"I love old-time sf—the rockets and rayguns stuff that the print version of sf hasn’t seen for years. Adventure fiction for lack of a better term. I read an article about diving old ships in the ocean, and realized that some day someone would dive old spaceships (I hope!), and that got me the first section. That—and stories my husband Dean Wesley Smith has told about diving for bodies with search-and-rescue in Idaho. (He’s done almost everything, that man.) Then I saw an article about cremated ashes left in the basement of the Oregon Mental Hospital (the same one Ken Kesey wrote about in One Flew Over the Cuckoo’s Nest). The ashes had no names, only numbers, and the key was lost. The paper was calling it a room of lost names. I got lost souls from that, dunno how, and that became the novella, “The Room of Lost Souls.” Halfway through writing it, I realized that this was part of the same story as “Diving.” And then I had to finish it all. There’s more, you know. Just sold Asimov’s another novella in Boss’s world. And in 2009, published another in Asimov’s called “The Spires of Denon,” which is set in the Diving world, but doesn’t involve Boss."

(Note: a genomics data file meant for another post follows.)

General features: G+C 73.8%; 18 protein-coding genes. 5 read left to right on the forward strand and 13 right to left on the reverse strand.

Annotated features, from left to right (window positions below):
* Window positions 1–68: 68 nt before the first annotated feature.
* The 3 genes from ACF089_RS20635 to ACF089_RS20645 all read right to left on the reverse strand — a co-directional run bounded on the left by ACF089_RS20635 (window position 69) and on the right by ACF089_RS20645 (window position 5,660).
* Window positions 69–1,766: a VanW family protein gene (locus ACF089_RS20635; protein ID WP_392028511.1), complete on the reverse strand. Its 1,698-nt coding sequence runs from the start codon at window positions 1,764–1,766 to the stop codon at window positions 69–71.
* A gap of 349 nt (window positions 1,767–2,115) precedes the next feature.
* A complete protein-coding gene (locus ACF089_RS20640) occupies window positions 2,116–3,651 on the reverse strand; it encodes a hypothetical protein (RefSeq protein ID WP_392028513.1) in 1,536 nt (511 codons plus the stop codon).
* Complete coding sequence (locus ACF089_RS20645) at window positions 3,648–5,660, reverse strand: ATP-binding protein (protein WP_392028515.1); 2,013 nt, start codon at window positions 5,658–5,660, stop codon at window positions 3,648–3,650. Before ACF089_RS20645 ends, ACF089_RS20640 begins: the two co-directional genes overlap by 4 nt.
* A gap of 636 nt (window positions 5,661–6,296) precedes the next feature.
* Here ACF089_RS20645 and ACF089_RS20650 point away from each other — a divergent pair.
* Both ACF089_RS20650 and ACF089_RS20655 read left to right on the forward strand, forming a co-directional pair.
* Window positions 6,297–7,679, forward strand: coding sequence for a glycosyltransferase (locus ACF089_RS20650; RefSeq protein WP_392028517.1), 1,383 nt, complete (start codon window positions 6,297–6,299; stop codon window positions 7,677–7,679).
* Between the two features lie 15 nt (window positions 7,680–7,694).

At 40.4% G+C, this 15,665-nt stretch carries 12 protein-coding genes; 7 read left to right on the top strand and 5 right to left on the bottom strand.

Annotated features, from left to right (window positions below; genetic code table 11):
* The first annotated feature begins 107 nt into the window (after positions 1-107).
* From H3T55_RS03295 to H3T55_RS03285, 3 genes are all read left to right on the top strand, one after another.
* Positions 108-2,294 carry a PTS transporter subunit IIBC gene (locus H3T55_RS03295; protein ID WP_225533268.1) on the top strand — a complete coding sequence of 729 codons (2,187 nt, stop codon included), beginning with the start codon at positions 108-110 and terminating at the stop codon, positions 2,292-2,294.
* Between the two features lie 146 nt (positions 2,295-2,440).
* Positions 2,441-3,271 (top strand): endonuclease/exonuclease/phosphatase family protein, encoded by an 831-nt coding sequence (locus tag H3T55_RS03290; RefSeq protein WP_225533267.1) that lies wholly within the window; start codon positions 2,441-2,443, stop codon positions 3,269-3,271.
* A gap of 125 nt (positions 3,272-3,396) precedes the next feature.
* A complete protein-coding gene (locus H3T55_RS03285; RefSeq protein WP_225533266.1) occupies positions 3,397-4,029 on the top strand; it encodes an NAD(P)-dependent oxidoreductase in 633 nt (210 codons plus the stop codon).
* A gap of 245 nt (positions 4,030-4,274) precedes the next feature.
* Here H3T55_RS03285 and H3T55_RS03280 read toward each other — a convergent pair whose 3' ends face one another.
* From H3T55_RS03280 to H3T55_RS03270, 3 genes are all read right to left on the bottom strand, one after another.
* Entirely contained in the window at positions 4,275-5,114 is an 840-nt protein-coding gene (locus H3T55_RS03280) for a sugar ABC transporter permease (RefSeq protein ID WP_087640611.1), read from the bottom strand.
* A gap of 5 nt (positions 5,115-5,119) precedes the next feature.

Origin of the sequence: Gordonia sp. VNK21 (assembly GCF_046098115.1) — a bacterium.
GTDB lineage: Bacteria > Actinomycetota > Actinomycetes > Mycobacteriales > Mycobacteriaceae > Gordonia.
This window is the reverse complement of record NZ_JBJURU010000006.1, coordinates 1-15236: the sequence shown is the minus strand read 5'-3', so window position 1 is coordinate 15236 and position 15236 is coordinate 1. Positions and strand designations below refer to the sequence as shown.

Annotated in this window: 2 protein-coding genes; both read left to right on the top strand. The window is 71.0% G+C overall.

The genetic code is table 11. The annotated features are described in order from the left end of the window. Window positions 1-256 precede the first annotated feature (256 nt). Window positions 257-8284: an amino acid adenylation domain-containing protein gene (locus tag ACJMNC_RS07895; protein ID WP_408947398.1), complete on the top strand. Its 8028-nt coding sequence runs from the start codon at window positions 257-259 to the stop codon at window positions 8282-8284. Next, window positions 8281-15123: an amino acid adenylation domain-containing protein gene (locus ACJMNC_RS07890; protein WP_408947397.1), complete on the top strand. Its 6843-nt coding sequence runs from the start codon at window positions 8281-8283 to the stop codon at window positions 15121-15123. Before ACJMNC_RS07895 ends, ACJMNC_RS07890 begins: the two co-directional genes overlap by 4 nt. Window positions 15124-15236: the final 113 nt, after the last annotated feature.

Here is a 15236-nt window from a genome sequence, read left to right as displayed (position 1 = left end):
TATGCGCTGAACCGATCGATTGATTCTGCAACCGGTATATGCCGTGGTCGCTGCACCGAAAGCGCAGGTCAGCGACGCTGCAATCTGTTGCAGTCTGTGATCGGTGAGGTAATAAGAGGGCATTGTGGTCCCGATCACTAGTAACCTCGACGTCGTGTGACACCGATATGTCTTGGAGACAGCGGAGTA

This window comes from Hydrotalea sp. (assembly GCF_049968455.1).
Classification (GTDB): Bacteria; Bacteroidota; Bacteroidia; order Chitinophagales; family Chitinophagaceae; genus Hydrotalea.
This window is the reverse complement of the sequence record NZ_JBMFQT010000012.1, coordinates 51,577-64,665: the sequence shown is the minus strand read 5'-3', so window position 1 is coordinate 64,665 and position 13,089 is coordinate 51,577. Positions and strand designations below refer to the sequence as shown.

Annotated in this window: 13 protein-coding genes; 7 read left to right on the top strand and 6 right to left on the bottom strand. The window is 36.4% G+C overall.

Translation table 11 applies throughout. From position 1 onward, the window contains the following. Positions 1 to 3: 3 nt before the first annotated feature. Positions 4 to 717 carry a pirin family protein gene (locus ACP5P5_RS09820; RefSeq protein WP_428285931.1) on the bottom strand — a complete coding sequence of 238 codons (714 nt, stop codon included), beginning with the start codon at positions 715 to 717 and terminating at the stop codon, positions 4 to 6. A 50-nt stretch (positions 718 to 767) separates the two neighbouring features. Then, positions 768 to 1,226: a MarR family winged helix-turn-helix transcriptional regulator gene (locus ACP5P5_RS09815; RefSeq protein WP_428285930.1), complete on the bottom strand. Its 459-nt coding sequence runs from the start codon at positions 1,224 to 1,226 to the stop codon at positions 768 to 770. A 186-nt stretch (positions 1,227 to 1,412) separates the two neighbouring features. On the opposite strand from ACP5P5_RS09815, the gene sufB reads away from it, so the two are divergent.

4 out of 5

http://elitistbookreviews.blogspot.com/2010/01/interview-with-kristine-kathryn-rusch.html

Pat's Fantasy Hotlist New Interview - Joe Abercrombie

"- What’s the progress report on HEROES? Any tentative release date?

THE Heroes, Pat, THE Heroes. Everyone says The Last Argument of Kings when there is no the. Now they say Heroes when there very much is a the. THE HEROES. But yeah, there’s been a relatively firm date of February 2011 for a while now, in both UK and US, I believe. As firm as these things get a year in advance. I wouldn’t bet the life of your first born on it. The life of your hamster, maybe. We were thinking of October 2010 at one point, but it didn’t look like I was going to hit that comfortably, and with Christmas being a dead zone for all but the biggest thrillers and celebrity biogs, February looks like the time."